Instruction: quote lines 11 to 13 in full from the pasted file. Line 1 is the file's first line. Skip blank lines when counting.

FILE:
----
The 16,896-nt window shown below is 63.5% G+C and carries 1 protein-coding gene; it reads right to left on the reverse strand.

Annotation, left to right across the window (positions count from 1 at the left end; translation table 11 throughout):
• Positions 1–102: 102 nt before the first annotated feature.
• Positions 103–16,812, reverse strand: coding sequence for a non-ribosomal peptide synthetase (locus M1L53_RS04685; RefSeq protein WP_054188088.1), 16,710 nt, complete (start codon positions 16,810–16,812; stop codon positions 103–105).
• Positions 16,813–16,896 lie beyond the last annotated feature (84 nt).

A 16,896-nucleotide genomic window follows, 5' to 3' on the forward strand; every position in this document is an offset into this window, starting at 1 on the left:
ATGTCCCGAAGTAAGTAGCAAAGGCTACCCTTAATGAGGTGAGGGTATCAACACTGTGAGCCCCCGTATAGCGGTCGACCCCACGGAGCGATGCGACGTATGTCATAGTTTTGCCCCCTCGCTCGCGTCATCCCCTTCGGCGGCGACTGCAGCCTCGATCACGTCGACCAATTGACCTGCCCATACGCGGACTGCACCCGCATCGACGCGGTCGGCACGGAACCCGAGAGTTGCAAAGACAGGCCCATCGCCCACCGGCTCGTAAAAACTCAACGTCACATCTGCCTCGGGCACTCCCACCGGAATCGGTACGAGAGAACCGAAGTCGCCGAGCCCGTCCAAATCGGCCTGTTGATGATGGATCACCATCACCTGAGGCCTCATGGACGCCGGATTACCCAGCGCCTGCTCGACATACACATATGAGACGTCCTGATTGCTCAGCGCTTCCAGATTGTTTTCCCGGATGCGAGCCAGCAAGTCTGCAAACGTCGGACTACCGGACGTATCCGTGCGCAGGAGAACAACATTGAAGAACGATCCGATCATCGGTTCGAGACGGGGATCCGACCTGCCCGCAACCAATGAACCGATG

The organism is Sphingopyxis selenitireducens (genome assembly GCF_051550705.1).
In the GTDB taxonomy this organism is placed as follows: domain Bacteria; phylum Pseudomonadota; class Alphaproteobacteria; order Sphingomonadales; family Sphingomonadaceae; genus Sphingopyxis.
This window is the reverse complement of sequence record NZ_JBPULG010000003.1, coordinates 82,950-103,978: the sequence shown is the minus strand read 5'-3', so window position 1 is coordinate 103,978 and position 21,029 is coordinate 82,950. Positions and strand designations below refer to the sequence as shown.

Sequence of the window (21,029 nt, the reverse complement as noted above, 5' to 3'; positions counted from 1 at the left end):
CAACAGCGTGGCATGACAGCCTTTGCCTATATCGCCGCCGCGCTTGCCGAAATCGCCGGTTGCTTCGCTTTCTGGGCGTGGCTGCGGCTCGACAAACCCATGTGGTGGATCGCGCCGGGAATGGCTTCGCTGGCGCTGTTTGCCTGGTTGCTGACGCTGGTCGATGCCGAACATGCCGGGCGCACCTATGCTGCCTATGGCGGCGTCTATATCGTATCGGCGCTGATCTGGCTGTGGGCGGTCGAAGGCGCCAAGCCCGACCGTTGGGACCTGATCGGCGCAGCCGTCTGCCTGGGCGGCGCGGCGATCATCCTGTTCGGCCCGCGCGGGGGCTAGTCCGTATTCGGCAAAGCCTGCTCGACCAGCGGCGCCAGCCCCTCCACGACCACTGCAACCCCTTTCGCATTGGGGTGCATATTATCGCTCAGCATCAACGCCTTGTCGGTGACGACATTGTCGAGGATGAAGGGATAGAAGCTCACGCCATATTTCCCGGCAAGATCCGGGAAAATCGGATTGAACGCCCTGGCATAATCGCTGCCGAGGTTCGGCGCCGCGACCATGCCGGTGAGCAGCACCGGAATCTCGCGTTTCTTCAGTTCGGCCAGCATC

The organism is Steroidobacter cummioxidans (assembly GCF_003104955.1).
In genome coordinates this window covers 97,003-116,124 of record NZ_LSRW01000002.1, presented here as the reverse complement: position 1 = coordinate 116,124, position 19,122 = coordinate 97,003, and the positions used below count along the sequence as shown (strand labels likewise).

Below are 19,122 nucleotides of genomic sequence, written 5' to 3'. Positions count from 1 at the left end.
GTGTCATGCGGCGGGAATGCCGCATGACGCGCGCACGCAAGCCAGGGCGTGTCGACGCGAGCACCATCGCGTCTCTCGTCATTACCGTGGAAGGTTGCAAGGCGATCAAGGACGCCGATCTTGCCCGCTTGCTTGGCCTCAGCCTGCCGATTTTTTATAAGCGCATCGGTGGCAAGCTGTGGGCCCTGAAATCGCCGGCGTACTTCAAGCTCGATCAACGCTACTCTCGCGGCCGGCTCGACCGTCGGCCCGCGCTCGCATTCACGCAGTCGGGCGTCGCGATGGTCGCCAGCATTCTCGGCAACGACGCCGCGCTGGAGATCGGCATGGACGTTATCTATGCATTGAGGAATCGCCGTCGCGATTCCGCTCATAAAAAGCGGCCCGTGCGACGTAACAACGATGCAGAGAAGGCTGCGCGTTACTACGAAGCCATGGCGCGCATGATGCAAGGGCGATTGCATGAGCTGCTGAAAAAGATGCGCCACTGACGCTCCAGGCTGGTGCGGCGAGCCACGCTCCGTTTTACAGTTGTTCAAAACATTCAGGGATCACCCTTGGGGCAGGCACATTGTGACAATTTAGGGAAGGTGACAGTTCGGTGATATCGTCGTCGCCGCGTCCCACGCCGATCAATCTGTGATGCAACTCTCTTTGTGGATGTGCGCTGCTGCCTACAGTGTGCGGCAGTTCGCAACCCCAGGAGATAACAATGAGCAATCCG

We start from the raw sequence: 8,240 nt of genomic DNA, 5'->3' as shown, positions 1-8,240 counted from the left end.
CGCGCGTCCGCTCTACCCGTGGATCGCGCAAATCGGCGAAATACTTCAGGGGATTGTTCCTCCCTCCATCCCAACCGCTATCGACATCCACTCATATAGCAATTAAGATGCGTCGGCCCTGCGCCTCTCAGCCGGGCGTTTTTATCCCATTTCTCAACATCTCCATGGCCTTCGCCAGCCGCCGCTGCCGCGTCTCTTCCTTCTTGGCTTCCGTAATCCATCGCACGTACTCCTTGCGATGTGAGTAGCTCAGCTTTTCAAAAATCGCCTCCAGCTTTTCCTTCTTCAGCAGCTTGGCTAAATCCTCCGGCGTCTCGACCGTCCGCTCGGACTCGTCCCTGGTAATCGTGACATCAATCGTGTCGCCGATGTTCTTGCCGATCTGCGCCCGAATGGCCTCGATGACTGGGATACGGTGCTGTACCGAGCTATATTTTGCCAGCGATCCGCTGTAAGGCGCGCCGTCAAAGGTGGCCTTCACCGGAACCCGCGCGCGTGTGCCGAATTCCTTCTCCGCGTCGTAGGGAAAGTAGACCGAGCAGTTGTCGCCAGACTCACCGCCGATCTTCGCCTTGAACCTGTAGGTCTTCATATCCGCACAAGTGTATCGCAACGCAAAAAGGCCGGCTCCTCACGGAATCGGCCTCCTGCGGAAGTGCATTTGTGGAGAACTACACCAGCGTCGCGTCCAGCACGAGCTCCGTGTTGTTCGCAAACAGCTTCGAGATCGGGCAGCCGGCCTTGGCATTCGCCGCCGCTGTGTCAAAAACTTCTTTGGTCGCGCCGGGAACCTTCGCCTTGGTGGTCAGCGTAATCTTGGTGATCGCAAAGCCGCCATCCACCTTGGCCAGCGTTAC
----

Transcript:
Sequence of the window (21,029 nt, the reverse complement as noted above, 5' to 3'; positions counted from 1 at the left end):
CAACAGCGTGGCATGACAGCCTTTGCCTATATCGCCGCCGCGCTTGCCGAAATCGCCGGTTGCTTCGCTTTCTGGGCGTGGCTGCGGCTCGACAAACCCATGTGGTGGATCGCGCCGGGAATGGCTTCGCTGGCGCTGTTTGCCTGGTTGCTGACGCTGGTCGATGCCGAACATGCCGGGCGCACCTATGCTGCCTATGGCGGCGTCTATATCGTATCGGCGCTGATCTGGCTGTGGGCGGTCGAAGGCGCCAAGCCCGACCGTTGGGACCTGATCGGCGCAGCCGTCTGCCTGGGCGGCGCGGCGATCATCCTGTTCGGCCCGCGCGGGGGCTAGTCCGTATTCGGCAAAGCCTGCTCGACCAGCGGCGCCAGCCCCTCCACGACCACTGCAACCCCTTTCGCATTGGGGTGCATATTATCGCTCAGCATCAACGCCTTGTCGGTGACGACATTGTCGAGGATGAAGGGATAGAAGCTCACGCCATATTTCCCGGCAAGATCCGGGAAAATCGGATTGAACGCCCTGGCATAATCGCTGCCGAGGTTCGGCGCCGCGACCATGCCGGTGAGCAGCACCGGAATCTCGCGTTTCTTCAGTTCGGCCAGCATC

The organism is Steroidobacter cummioxidans (assembly GCF_003104955.1).